Design.nl caught up with Sven Ehmann from Berlin-based book publisher Gestalten, to talk Design Miami.
Sven Ehmann from Gestalten publishers, gives us the insider news from Design Miami.
What was the mood like in general in Miami considering the economic situation?
Everybody was expecting the worst and was happy it went OK. I think the situation now is much more realistic than in the few last years. Back to normal, which still is a good basis for doing business.
What was that situation 'back then' and what is 'back to normal'?
The design/art topic exploded, just as the art world. A lot was sold at high prices with little to no thought/discussion about it. We don't have that anymore, but I consider the current situation being far more real and somehow - in the lack of a better term - sustainable.
Overall Miami highlights for you?
The amount of very interesting people we met at our booth and quality of conversations.
What did you talk about then??
Everything from design, projects, ideas, books, the fair itself, last night's parties, ideas, dreams, coffee, food, feet....and in fact i think i learned something new about each of the subjects mentioned.
Highlights from the Dutch designers?
Rianne Makkink and Jurgen Bey at Contrasts Gallery.
What do YOU think about art/design? Does it have merit or is it about cashing in? Or is it just over-hyped design?
It is/was a trend with all the hype about it and not all pieces presented in the last years will last. But with that trend I think the design/art market established itself as being more relevant as before when it was only a small niche. I very much liked what Jurgen Bey said in our podcast, about this development that the design/art development allowed for him to do design research that otherwise would have been hard/impossible to maintain.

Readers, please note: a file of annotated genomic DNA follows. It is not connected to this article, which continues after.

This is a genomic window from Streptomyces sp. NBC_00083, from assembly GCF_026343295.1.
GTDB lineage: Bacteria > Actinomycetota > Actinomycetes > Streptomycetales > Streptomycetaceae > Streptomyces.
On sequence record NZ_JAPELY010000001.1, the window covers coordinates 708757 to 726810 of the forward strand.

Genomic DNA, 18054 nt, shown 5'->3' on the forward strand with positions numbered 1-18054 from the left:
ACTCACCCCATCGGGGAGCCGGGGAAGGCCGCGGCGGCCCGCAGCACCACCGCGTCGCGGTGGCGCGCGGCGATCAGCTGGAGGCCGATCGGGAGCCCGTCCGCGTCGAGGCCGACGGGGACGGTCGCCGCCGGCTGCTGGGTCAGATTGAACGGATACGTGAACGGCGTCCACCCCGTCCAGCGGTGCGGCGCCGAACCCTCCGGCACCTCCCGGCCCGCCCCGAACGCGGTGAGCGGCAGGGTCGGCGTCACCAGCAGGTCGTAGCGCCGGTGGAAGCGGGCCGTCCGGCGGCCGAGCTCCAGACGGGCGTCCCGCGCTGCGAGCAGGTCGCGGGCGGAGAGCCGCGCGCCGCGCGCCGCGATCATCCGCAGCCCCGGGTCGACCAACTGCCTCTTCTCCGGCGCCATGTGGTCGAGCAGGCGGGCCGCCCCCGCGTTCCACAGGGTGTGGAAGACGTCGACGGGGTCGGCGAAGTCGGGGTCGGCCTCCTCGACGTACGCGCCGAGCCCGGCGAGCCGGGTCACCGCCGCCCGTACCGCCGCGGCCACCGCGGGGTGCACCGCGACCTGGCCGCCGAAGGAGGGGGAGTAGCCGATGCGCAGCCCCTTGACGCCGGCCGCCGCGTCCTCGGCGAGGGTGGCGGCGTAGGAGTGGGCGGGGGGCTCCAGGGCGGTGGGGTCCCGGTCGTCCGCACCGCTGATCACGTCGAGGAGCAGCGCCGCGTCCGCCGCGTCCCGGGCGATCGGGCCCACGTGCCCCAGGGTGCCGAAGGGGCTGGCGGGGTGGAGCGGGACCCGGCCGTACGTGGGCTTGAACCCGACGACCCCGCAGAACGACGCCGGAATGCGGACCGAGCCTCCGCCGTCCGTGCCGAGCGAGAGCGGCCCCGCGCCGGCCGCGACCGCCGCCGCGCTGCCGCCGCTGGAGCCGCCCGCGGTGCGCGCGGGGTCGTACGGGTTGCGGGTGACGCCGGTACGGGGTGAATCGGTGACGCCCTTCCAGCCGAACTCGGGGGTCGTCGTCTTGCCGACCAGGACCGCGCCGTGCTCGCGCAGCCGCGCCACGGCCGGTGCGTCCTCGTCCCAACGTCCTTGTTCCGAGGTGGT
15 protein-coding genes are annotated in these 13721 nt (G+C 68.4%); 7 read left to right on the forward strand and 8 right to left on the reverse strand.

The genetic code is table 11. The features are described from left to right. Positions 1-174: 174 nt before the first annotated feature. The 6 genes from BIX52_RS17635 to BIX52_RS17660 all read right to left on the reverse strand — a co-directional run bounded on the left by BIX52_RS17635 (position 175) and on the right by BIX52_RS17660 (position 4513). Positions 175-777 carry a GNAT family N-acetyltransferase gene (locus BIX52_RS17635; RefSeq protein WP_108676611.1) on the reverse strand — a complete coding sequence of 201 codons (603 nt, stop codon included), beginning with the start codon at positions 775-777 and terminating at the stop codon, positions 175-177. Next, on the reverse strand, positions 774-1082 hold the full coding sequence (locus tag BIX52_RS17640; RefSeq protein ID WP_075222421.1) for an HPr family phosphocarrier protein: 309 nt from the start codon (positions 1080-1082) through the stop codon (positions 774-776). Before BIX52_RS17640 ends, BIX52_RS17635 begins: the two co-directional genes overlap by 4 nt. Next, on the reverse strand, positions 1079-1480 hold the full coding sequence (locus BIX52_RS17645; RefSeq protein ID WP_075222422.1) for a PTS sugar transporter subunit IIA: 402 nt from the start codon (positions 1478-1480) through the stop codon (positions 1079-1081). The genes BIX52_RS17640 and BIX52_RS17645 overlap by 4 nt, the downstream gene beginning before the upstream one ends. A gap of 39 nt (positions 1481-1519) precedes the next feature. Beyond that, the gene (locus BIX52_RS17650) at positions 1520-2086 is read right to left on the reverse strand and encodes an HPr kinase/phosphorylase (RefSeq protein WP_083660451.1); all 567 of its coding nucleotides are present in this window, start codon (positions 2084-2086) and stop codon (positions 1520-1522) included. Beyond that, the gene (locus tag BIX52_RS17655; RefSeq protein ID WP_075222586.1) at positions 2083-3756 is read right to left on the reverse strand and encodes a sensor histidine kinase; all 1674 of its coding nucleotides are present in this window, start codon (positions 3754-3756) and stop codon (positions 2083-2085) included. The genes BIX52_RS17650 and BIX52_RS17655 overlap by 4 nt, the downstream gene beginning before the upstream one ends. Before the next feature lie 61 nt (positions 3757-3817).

What makes Design Miami different from the other big design events?
Miami is different because of Art Basel, scope, nada, etc all happening at the same time. It's a different crowd, different spirit, more glamour, no doubt. Despite the ongoing crossover between diciplines, conferences and trade shows are often rather limited in their audience. Here you have the wider audience which inspires and opens up the mind towards new (often bigger) ideas. Money and champagne help as well.
Does big money always equate to big design then?
I wouldn't reduce Miami to only big money, even though it is nice that some of the audience can also make projects happen on a large scale. Money can do great things (see Jurgen Bey comment on design/art as research) and it can do boring things.
Why do you think events like Design Miami are important for designers?
It's all about meeting people in real life every once in a while. Events such as Miami and Milano are a must: to see where the market is heading, what is possible, where the mainstream and where the avantgarde is at.
Any gossip from the week??? Best parties/events?
Hardly made it to any parties after a full day at the fair each day! Loved Friends with Yous presentation for the fun of it.
Your predictions for upcoming talent as seen from Design Miami?
One of my current favourites is Kwangho Lee with his wire lamps. Good work. Nice guy.
Main image: Design Miami 2008 Temporary Structure by Aranda\Lasch. Photography: James Harris.
Image: Studio Makkink & Bey, cleaning-beauty-dining-table (stainless steel), 2008, Mirror-finish stainless steel, H68 x W246 x D110 cm. Image courtesy of Contrasts Gallery.
Image: Studio Makkink & Bey, cleaning-beauty-cabinet, 2007, Traditional Chinese boxes, fabric, wood with porcelain broom and dustpan, embroidered gloves and apron, and reverse-glass painted snuff bottles, Cabinet: H156 x W65 x D35 cm. Image courtesy of Contrasts Gallery.
Image: Maarten Baas, Transformation, 2008, Carved camphor wood. Stage 2 Chair - H76 x W130 x D128 cm. Image courtesy of Contrasts Gallery.
Image: Pieke Bergmans, Design Virus, Al Sabah Art & Design collection. Photography: Seth Browarnick / Red Eye Productions.
Image: Studio Job, Bavaria Bench 2008, Moss.
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